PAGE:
The Scoop With Bill Knight: OPENING DAY IS A TIP TOE AWAY

El Paso Chihuahuas vs the Salt Lake Bees on Opening Night at Southwest University Park, Tuesday, April 10, 2018, in El Paso, Texas. Photo by Ivan Pierre Aguirre/El Paso Chihuahuas (Ivan Pierre Aguirre)

April 9, 2019 12:17 PM

Opening day is tip-toeing in, that special time, that special moment, that beginning of a season filled with joy and fun and hope.

Hope floats through ball parks all across the country.

Of course, the Major Leagues have already had their special moment, their magical moment that is opening day.

Now it is the beginning for the minor leagues and hope fills the air in parks like beautiful Southwest University Park. Everything is new again. Anything is possible. Everyone is undefeated.

There is reason for hope at Southwest University Park, the showcase minor league baseball stadium in this gentle city by the border.

"Just look at our left field wall," said relief pitcher Eric Yardley.

The Chihuahuas began their dance in Triple-A Pacific Coast League in 2014. They have championship banners on the left field wall as PCL Pacific South Division champions in 2015, 2016, 2017 and last year in 2018. They have two Pacific Conference championships and they have that Pacific Coast League Championship in 2016.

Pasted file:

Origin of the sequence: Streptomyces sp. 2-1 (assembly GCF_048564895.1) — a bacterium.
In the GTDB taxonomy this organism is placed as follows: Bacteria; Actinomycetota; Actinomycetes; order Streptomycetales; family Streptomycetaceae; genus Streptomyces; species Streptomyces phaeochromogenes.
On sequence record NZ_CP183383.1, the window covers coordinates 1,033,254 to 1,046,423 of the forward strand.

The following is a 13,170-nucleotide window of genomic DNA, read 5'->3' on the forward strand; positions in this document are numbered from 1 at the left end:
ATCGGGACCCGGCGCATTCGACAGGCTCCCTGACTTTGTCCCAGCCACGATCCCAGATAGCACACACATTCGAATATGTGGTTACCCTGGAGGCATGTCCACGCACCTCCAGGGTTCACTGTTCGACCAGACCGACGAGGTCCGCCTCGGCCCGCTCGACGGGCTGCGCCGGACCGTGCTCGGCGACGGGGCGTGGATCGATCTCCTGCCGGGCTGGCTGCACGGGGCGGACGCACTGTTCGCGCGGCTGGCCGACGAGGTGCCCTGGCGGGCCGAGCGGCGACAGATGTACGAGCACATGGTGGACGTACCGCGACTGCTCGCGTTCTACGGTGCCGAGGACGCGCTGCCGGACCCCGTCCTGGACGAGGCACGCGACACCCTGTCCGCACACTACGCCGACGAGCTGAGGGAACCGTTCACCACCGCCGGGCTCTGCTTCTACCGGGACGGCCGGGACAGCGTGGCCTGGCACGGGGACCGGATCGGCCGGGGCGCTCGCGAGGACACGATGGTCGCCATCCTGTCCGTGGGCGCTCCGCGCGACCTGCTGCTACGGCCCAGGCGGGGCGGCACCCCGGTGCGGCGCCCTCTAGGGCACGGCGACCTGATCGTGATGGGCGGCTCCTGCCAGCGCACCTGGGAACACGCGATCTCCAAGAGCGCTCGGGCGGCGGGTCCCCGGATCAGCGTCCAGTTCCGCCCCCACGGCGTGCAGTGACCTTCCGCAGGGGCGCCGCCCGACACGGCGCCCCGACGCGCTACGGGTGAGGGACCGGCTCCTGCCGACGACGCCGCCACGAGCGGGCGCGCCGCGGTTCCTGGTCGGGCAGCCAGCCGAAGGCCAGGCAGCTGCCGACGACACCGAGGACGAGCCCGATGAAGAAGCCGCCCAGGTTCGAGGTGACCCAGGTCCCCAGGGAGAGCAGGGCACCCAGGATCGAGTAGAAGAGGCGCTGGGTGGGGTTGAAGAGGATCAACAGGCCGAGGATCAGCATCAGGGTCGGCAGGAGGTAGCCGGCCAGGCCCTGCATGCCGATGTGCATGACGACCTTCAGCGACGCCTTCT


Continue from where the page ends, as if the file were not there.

"For the second year in a row the San Diego Padres have been voted the top minor league system in baseball," said new Chihuahua manager Edwin Rodriguez. "And 80 percent of our guys spent time in big league camp.

"We have plenty of depth in (Double A)," said Rodriguez, who is beginning his 40th season in professional baseball. "If we get call-ups here, we have talented players there. We've got guys in Double-A who should be here. There's just no room."

What a nice problem.

Rodriguez sat in the Chihuahua third base dugout, looking out over the field that will soon be humming with the activities of the boys of summer.

Francisco Mejia , the gifted catcher, remained with the Major League Padres as the back-up to former Chihuahua Austin Hedges. But talented second baseman Luis Urias returned to El Paso at the 11th hour.

"Hopefully, I can see him, at some point, going back up to the big leagues," Rodriguez said. "He is very talented, he is very young (21) and he is very smart. Sure, he is frustrated. But that was for 24 hours. He knows he just has to pay attention to details and, that way, when he goes back to the big leagues he won't be coming back."

In the meantime, the Chihuahuas will enjoy his talented bat and gifted glove and Chihuahua fans will enjoy watching yet another future Major Leaguer for as long as possible.

And there will be so much more talent out on that pristinely groomed playing field.

"Josh Naylor will be a talented player in left field … sometimes in right field. He had a very good year in San Antonio last year," Rodriguez said.

Naylor, just 21, was the 12th overall pick in the 2015 draft.

"Austin Allen is a good catcher, a power hitter who hit 22 home runs last year in San Antonio," Rodriguez said. "Of course, we have Luis (Urias).